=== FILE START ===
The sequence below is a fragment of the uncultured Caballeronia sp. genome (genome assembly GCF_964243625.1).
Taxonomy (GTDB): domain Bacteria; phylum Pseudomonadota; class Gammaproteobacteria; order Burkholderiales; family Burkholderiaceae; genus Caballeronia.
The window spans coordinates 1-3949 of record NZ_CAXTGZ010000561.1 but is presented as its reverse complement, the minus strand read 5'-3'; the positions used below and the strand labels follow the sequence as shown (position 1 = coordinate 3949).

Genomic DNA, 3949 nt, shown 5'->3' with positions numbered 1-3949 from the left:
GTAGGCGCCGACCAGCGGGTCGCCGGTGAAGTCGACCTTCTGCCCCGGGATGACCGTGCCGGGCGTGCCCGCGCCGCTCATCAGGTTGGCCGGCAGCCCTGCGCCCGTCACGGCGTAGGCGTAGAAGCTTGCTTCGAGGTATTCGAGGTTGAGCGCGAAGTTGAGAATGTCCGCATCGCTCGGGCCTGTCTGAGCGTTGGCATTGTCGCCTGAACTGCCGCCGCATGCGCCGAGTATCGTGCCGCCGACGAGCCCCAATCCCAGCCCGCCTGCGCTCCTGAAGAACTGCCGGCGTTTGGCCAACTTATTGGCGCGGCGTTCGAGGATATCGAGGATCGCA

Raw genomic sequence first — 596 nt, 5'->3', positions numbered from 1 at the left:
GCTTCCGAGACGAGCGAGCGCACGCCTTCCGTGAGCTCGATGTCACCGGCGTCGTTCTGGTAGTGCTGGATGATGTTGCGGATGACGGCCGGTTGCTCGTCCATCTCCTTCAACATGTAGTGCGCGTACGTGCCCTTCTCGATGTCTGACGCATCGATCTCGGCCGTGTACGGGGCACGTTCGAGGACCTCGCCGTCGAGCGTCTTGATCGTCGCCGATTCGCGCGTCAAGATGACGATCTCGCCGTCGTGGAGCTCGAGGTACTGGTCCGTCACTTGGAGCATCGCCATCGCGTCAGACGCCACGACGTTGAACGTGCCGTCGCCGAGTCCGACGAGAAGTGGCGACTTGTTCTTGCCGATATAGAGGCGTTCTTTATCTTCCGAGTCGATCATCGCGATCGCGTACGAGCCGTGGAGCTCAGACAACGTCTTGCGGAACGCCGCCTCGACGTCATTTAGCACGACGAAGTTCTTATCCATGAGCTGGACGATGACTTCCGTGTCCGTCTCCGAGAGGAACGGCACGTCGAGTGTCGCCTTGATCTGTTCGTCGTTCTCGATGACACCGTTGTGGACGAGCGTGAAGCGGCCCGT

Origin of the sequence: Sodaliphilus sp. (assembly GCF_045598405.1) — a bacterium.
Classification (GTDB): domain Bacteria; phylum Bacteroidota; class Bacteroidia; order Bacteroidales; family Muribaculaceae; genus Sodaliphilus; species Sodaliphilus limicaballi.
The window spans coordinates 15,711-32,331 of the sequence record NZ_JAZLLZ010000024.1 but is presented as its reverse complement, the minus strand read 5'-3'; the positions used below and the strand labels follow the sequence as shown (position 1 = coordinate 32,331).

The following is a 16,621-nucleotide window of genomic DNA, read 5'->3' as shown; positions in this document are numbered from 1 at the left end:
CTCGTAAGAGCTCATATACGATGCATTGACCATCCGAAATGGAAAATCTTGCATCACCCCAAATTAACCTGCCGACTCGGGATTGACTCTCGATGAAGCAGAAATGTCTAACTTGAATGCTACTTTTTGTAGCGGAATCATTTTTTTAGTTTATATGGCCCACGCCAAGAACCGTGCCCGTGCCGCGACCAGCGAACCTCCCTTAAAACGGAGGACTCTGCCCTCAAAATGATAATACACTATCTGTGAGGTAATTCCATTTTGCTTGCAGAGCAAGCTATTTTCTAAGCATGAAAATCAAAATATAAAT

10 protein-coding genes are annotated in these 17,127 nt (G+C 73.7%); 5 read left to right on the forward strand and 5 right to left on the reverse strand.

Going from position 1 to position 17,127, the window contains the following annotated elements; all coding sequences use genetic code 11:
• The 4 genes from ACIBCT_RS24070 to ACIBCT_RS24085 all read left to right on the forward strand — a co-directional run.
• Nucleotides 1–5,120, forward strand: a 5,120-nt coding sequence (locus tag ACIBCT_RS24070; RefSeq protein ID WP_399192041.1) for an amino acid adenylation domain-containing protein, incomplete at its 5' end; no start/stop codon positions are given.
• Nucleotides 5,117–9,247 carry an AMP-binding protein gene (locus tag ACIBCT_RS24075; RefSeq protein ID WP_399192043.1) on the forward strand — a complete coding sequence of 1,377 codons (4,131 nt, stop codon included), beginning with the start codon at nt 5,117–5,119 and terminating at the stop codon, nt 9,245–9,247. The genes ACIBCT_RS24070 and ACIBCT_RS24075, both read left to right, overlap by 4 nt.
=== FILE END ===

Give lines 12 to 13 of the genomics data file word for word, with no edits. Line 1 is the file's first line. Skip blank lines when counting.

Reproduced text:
CTCGTAAGAGCTCATATACGATGCATTGACCATCCGAAATGGAAAATCTTGCATCACCCCAAATTAACCTGCCGACTCGGGATTGACTCTCGATGAAGCAGAAATGTCTAACTTGAATGCTACTTTTTGTAGCGGAATCATTTTTTTAGTTTATATGGCCCACGCCAAGAACCGTGCCCGTGCCGCGACCAGCGAACCTCCCTTAAAACGGAGGACTCTGCCCTCAAAATGATAATACACTATCTGTGAGGTAATTCCATTTTGCTTGCAGAGCAAGCTATTTTCTAAGCATGAAAATCAAAATATAAAT

10 protein-coding genes are annotated in these 17,127 nt (G+C 73.7%); 5 read left to right on the forward strand and 5 right to left on the reverse strand.